• 2 minutes Oil prices going down
  • 11 minutes China & India in talks to form anti-OPEC
  • 16 minutes When will oil demand start declining due to EVs?
  • 1 hour Oil prices going down
  • 13 mins We Need A Lasting Solution To The Lies Told By Big Oil and API
  • 10 hours Another WTH? Example of Cheap Renewables
  • 2 days Bullish and bearish outlook for oil
  • 21 hours Trump Hits China With Tariffs On $50 Billion Of Goods
  • 2 days Rolls Royce shedding 4,600 jobs
  • 1 day When will oil demand start declining due to EVs?
  • 1 day Russia's Rosneft 'Comfortable' With $70-$80 Oil Ahead of OPEC Talks
  • 1 day The Wonderful U.S. Oil Trade Deficit with Canada
  • 1 day What If Canada Had Wind and Not Oilsands?
  • 2 days After Trump-KJU, Trump-Putin Summit
  • 2 days U.S. Cars Will No Longer Need 55mpg Fuel Efficiency By 2025.
  • 4 hours China & India in talks to form anti-OPEC
  • 2 days Epic Fail as Solar Crashes and Wind Refuses to Blow
  • 2 days OPEC soap opera daily update
  • 24 hours The Permian Mystery
Alt Text

U.S. Coal Finds Footing In European Markets

The struggling U.S. coal industry…

Alt Text

Unexpected Move From China Boosts Coal Prices

After falling for a couple…

Alt Text

Federal Regulators Deal Huge Blow To The Coal Industry

The Federal Energy Regulatory Commission…

Dave Forest

Dave Forest

Dave is Managing Geologist of the Pierce Points Daily E-Letter.

More Info

Trending Discussions

Coal Exporters Just Got A Big New Competitor

Coal Exporters Just Got A Big New Competitor

Rumors emerged last week of big changes coming in the coal market. From one of the world's largest players in the business.

That's China. Where officials are reportedly moving to change the country's coal export policies--with potentially large consequences for other exporters globally.

Platts quoted "industry participants" as saying that the Chinese government is close to announcing a cut in coal export duties. With sources suggesting that export taxes could be reduced to 3%, from a current 10%, as early as January 1, 2015.

Coal companies were reportedly meeting on Friday with China's National Development and Reform Commission, to finalize details around the new rules.

If a drop in export taxes does materialize, it could have a significant effect on the global coal market. China's 10% export duty has been in place since August 2008, when it was introduced in preserve strategic coal resources for domestic use.

It now appears however, that officials no longer see a need to keep all of this supply at home. Indeed, domestic coal production has been surging the last several years--while consumption growth is no longer seeing the big increases it was posting over much of the last decade.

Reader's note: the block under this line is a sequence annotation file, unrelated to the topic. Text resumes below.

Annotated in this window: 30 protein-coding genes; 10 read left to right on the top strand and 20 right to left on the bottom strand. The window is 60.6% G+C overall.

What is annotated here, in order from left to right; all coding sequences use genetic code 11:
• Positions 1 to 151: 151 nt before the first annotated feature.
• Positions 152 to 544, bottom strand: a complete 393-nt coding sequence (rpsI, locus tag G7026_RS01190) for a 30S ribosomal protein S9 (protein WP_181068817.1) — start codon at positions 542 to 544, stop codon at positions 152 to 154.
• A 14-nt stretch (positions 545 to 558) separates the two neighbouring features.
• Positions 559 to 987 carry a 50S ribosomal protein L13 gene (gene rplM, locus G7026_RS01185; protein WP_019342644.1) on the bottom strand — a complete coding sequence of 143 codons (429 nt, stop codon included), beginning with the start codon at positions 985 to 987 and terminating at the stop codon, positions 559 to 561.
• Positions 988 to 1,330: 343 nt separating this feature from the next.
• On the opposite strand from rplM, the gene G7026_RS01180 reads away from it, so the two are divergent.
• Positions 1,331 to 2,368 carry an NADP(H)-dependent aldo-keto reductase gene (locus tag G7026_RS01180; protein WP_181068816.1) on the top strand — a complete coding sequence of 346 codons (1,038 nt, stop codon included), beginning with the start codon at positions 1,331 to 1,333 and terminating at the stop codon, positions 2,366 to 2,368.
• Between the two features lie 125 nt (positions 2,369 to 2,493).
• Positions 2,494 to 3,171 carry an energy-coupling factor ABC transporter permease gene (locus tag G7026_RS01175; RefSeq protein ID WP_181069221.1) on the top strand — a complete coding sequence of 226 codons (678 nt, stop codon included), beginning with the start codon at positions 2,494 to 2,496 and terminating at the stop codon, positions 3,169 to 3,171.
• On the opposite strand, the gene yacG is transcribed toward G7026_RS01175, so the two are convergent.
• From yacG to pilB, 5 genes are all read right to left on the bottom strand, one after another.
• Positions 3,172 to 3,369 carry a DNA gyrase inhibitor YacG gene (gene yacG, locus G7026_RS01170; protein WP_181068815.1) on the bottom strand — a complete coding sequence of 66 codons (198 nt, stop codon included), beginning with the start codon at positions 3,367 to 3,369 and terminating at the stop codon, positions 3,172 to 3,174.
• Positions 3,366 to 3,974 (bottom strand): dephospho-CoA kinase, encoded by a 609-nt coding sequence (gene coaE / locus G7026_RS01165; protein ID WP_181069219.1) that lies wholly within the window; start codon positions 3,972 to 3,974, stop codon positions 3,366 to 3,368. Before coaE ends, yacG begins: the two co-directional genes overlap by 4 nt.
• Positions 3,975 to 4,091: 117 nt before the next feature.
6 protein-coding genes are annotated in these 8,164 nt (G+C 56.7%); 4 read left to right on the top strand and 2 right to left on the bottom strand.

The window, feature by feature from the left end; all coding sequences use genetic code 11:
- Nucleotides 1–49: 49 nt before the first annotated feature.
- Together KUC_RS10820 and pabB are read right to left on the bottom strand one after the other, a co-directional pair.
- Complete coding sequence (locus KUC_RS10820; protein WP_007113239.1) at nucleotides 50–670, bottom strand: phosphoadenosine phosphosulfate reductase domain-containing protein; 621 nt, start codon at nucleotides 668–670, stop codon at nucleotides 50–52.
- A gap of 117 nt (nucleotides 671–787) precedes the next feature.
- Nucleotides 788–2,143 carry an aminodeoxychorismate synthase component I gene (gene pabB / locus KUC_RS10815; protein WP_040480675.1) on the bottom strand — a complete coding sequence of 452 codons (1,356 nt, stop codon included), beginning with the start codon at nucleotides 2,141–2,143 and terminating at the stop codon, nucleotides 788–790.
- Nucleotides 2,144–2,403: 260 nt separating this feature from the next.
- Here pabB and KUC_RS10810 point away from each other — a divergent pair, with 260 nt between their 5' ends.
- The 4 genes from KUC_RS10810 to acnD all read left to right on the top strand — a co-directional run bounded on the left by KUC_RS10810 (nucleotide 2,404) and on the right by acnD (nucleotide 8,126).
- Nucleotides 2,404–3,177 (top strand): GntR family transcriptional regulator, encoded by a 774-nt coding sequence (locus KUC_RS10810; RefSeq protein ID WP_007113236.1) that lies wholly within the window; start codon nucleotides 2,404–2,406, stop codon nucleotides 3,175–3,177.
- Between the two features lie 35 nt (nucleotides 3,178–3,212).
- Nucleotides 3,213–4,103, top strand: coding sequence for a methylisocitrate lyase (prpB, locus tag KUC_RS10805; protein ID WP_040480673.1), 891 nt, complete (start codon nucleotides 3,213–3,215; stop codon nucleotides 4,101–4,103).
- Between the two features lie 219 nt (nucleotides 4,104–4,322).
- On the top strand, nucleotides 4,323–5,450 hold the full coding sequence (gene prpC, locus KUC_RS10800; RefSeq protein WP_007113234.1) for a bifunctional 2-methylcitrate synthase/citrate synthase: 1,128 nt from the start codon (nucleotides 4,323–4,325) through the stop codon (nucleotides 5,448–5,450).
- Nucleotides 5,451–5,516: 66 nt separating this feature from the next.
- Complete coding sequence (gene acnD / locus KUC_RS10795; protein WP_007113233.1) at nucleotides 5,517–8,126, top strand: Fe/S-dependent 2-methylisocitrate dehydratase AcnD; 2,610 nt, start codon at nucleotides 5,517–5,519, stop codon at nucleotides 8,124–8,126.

Faced with the possibility of oversupply, it appears that officials want to once again allow Chinese producers to sell to the rest of the world. With the cut in export duties intended to spur higher levels of exports. The move also comes after the government imposed higher duties on imported coal in October, in an attempt to limit shipments coming into the country and competing with domestic production.

All of this could mean that coal exporters such as Australia, South Africa and North America will be seeing increased competition. And it could happen within the next few months, if the January 1 date for policy changes turns out to be correct.

Some analysts have suggested the move will mostly impact the metallurgical coal market.

With Chinese exports enjoying a cost advantage when shipping to key markets like Japan and South Korea.

Watch for news on official approvals of the new export policies. And increased competition coming in these markets--along with possible falls in prices, as increased global supply potentially leads to a buyers' market here.

Here's to opening up again,

Dave Forest




Back to homepage

Trending Discussions


Leave a comment
  • John Scior on November 17 2014 said:
    This shortly after China agrees to curb greenhouse gas emmissions. They are merely exporting their greenhouse gasses to another developing country while the coal miners in the United States suffer.

Leave a comment




Oilprice - The No. 1 Source for Oil & Energy News